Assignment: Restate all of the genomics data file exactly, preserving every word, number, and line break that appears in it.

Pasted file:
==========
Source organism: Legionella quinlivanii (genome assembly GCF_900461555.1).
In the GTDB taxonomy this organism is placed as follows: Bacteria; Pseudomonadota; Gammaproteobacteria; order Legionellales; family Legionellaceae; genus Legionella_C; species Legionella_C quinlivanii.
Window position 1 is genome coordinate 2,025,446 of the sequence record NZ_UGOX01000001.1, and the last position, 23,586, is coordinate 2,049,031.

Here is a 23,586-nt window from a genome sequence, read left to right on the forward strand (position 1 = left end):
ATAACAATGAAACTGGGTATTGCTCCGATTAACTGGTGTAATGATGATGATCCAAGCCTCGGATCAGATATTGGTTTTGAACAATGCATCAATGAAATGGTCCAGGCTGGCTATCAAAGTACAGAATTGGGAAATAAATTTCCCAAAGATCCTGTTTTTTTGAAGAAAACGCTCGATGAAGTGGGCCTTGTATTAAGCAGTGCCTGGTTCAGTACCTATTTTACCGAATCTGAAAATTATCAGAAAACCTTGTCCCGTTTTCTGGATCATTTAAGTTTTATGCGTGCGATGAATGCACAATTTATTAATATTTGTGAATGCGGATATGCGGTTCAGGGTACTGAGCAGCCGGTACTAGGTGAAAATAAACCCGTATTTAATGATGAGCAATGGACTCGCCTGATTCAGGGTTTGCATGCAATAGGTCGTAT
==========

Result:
Source organism: Legionella quinlivanii (genome assembly GCF_900461555.1).
In the GTDB taxonomy this organism is placed as follows: Bacteria; Pseudomonadota; Gammaproteobacteria; order Legionellales; family Legionellaceae; genus Legionella_C; species Legionella_C quinlivanii.
Window position 1 is genome coordinate 2,025,446 of the sequence record NZ_UGOX01000001.1, and the last position, 23,586, is coordinate 2,049,031.

Here is a 23,586-nt window from a genome sequence, read left to right on the forward strand (position 1 = left end):
ATAACAATGAAACTGGGTATTGCTCCGATTAACTGGTGTAATGATGATGATCCAAGCCTCGGATCAGATATTGGTTTTGAACAATGCATCAATGAAATGGTCCAGGCTGGCTATCAAAGTACAGAATTGGGAAATAAATTTCCCAAAGATCCTGTTTTTTTGAAGAAAACGCTCGATGAAGTGGGCCTTGTATTAAGCAGTGCCTGGTTCAGTACCTATTTTACCGAATCTGAAAATTATCAGAAAACCTTGTCCCGTTTTCTGGATCATTTAAGTTTTATGCGTGCGATGAATGCACAATTTATTAATATTTGTGAATGCGGATATGCGGTTCAGGGTACTGAGCAGCCGGTACTAGGTGAAAATAAACCCGTATTTAATGATGAGCAATGGACTCGCCTGATTCAGGGTTTGCATGCAATAGGTCGTAT